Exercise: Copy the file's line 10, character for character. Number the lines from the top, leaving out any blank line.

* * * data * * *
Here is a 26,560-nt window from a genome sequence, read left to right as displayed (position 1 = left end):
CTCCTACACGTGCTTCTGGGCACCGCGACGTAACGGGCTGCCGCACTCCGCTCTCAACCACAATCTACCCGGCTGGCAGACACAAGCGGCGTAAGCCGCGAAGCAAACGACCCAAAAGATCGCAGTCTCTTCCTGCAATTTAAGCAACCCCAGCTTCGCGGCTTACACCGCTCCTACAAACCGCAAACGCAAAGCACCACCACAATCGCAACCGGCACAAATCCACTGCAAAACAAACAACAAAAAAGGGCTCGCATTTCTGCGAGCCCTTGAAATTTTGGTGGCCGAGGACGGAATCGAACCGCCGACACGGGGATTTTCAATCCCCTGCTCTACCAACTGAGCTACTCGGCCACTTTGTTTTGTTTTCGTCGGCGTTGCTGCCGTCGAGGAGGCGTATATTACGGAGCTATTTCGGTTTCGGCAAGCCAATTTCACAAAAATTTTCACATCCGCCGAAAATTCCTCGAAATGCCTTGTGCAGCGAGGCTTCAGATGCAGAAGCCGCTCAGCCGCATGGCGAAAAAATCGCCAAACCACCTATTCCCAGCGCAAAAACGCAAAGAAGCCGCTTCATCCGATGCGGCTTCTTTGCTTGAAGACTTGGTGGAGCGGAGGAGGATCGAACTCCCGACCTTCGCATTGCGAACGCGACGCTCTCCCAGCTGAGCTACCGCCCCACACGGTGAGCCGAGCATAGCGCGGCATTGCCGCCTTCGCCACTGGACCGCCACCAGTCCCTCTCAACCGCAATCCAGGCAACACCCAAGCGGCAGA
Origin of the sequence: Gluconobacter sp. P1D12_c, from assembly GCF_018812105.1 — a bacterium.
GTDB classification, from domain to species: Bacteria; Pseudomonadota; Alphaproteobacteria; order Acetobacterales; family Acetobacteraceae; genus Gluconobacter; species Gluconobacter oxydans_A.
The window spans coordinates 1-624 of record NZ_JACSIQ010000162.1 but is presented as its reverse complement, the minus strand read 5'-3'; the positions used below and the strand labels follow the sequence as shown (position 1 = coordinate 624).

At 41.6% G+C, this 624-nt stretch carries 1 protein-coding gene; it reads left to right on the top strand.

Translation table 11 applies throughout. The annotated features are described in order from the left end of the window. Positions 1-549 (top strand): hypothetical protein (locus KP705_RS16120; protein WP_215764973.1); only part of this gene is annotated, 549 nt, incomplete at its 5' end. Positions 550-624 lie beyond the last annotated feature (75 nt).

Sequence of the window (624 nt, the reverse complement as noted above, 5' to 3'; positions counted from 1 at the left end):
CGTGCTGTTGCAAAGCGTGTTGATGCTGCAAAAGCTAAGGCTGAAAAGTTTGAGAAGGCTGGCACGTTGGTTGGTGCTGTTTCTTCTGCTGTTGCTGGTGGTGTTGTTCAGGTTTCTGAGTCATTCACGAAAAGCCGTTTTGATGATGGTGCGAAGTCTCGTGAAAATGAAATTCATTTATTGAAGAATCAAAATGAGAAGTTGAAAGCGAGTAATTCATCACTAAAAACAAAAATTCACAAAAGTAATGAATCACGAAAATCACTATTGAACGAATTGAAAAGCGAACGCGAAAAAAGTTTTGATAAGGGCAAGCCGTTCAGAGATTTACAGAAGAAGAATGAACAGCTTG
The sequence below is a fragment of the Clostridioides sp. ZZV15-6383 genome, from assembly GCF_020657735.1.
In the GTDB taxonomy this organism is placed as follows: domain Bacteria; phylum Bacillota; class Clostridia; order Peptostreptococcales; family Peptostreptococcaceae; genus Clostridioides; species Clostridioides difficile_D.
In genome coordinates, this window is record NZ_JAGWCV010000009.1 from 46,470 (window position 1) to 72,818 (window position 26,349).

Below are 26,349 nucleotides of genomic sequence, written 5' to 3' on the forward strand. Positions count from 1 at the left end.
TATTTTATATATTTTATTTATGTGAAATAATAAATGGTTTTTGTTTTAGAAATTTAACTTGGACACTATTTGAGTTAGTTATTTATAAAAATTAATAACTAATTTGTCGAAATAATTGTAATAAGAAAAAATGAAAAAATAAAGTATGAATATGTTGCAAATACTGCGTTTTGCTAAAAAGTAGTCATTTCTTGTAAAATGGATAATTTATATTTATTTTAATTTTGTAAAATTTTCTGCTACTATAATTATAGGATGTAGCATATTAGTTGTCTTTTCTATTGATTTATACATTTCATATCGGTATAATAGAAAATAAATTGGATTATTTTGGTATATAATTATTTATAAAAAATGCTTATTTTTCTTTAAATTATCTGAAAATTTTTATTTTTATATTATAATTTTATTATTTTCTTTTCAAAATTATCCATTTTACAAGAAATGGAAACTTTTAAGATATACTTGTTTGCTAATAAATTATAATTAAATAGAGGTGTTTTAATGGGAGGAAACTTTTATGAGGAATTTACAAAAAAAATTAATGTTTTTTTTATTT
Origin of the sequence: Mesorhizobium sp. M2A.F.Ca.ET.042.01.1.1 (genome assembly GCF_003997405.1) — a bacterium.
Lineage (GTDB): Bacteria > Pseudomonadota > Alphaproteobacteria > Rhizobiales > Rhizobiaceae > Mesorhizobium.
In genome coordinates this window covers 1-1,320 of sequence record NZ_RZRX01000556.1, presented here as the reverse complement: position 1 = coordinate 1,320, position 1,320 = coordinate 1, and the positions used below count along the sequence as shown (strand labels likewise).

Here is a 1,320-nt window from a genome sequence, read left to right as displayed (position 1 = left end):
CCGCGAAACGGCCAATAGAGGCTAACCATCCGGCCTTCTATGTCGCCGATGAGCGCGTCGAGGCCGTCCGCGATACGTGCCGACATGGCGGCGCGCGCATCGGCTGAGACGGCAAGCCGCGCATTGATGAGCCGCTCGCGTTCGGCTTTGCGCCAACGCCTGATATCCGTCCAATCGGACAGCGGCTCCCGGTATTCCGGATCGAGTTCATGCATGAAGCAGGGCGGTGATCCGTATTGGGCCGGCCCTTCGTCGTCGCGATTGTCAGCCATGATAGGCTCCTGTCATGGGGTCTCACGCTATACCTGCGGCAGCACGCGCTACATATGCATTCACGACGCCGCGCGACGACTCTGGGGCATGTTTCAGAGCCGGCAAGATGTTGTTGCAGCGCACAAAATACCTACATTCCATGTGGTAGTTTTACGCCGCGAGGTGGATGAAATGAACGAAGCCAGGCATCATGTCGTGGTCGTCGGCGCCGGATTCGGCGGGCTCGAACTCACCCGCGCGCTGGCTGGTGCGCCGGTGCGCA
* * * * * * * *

The sequence below is a fragment of the Clostridioides sp. ZZV15-6383 genome, from assembly GCF_020657735.1.